Workstation Monitoring, How interesting is it?
Dam it, workstation monitoring is very interesting.
At the heart of the Bytesafe agreement is the monitoring of the server and the workstation. Monitoring just isn’t that sexy, although I have tried my best to explain the fantastic benefits over the years.
I would even go as far to say that some of the monitoring checks could even be described as over the top. I have even heard some people say that they don’t think that monitoring on a workstation to be that useful.
Interesting will depend on your viewpoint but useful they certainly are.
We called an amazed customer this week, explaining that one of the checks had failed and it was the predictive disk failure.
“Just check your backups and we will replace the disk before it goes.”
I can’t tell you how much time and inconvenience has saved for that very busy business man.
I can tell you straight, we do not use a stethoscope on a computer. But we are making workstation monitoring checks every 30 minutes all the time the computers are turned on.
First thing in the morning there are also daily safety checks. These are like a “snapshot” in time of the health of the workstation. These in turn automatically form a workstation report that you can get sent to you weekly.
So are workstation monitoring checks really necessary?
Most viruses enter into the network via a workstation. That means if you are not monitoring what is going on, then you will not know what has hit you.
Monitoring checks are about predicting and informing you about a hardware of software failure – so you can do something about it on your schedule rather than fire fighting.
Last week we created a script for a workstation to check for the presence of Quicktime. If Quicktime is present it removed it and replaced it with the K-Lite codecs. That check alone could save an entire network in the future.
So much of our work is just that, preventative checks on workstations to prevent problems even happening.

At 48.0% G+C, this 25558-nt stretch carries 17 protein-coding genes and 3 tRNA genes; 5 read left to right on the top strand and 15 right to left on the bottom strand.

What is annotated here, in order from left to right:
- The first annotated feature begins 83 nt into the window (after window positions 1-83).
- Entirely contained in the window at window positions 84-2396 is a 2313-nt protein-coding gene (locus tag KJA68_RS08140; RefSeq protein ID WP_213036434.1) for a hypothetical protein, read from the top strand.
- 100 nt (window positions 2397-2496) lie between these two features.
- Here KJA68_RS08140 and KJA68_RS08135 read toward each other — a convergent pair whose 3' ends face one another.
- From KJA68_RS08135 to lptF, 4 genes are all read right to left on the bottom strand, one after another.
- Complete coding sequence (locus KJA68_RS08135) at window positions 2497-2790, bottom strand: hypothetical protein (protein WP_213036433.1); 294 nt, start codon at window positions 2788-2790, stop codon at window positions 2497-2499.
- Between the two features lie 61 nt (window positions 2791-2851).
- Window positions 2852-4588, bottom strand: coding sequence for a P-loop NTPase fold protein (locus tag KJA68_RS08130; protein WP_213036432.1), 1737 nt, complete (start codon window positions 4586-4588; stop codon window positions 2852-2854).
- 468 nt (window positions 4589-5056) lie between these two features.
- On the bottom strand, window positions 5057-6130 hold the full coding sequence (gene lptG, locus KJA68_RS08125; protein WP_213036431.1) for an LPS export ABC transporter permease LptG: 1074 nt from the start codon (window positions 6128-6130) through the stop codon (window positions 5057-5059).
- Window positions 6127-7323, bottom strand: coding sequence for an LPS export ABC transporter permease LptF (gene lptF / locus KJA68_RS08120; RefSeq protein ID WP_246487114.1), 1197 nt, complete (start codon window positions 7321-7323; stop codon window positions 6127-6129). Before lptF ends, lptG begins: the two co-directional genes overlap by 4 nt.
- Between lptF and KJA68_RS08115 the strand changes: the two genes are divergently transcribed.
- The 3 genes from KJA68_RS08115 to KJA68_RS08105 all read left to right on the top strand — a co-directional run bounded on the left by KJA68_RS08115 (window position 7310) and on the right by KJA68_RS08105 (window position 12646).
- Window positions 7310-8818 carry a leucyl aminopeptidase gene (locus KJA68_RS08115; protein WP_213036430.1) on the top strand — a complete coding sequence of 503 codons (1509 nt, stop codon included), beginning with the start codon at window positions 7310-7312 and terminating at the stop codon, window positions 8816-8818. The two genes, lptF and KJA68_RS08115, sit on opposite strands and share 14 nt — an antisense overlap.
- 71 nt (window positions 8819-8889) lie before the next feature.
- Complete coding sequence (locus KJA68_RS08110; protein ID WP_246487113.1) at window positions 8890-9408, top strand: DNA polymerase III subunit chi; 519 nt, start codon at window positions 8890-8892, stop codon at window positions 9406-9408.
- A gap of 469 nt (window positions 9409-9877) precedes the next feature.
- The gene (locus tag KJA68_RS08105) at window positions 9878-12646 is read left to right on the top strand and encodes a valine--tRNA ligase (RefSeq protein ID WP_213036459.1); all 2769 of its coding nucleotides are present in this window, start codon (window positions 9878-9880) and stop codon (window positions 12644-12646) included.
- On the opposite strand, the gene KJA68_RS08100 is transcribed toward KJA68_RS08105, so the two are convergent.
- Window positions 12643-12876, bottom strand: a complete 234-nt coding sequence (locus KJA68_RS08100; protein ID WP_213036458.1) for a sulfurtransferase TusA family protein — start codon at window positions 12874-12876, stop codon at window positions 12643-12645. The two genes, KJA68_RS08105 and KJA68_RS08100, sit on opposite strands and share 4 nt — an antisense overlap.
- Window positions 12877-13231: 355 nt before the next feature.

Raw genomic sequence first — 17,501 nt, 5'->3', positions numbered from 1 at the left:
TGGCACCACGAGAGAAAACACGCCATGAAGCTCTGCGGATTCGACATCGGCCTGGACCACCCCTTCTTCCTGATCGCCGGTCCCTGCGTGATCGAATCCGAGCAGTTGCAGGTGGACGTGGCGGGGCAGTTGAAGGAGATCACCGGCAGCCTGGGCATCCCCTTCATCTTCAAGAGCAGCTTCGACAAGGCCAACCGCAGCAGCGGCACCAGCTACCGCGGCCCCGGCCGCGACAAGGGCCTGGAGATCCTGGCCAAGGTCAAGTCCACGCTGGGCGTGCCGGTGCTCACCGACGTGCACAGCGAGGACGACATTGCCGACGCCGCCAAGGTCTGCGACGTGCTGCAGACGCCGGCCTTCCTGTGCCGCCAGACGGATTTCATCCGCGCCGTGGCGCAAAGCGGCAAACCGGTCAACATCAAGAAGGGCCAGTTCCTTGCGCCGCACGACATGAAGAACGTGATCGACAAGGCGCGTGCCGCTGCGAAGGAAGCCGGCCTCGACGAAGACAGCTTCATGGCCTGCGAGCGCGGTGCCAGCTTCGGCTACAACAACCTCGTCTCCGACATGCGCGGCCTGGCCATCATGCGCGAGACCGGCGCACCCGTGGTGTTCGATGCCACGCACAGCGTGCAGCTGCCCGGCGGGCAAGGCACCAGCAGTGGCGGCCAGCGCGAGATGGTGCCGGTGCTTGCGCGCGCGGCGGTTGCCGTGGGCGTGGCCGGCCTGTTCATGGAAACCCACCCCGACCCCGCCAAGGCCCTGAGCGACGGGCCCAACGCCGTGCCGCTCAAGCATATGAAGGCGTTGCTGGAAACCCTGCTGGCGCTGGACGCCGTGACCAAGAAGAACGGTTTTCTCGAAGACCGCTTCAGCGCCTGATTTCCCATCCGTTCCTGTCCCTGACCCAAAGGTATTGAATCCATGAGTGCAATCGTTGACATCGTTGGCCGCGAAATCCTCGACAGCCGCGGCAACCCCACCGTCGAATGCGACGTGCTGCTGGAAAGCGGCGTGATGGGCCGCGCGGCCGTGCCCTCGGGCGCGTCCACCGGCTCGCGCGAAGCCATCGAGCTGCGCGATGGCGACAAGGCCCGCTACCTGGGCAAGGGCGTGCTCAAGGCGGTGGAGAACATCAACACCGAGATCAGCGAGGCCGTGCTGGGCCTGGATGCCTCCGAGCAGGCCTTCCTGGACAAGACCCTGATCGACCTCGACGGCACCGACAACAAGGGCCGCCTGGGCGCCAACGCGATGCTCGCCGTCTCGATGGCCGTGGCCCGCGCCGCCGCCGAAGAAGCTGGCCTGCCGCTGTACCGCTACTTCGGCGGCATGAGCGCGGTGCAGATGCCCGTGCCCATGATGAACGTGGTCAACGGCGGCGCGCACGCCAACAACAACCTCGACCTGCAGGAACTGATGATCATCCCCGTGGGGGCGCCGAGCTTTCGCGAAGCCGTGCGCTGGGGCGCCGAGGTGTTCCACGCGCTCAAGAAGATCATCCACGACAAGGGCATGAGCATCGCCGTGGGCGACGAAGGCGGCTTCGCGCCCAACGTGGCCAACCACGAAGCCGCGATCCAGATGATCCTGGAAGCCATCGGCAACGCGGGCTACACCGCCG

Daniel, one of my techs called a customer this week to tell him that his machine had just filled up his disk and it had failed a check. That would render the computer useless and it would appear to have happened randomly. The symptoms would have been that the machine would close down and then on restarting, the laptop would work normally until it would again shut-down.
This man is a business owner who is on the road and brings in an astonishing amount of business for his company. The last thing he needs is a useless laptop getting in his way.
We solved the issue by removing some files and the drama was over.
My favourite top 10 workstation checks (In order of usefulness)
- Predictive disk failure
- Disk space check
- Virus or malware check
- Critical events check
- Vulnerability check
- Windows service DHCP client check
- Windows service Task Scheduler check
- Windows service Security Center check
- Windows service Windows update check
- Windows service BITS check
(We both know that the “Security Center” should be called the “Security Centre” and the “Network Neighborhood” should be called the “Network Neighbourhood” – but that’s Microsoft for you)
Apart from saving a customer from a potential disaster which is why the predictive disk failure check is my favourite all of the other save my customers time. They also save me time because when I match them with some computer behaviour they make the fixes so much easier. In some cases the troubleshooting could take hours instead of just minutes.
One of my customers has requested a report on the load of a server over a period of time. From that report we will be able to see where the bottlenecks are. It’s a science thing so it helps with decisions as to whether to replace the server or not. Depending on the success or otherwise of the process I am considering making standard practice to report on this every six months.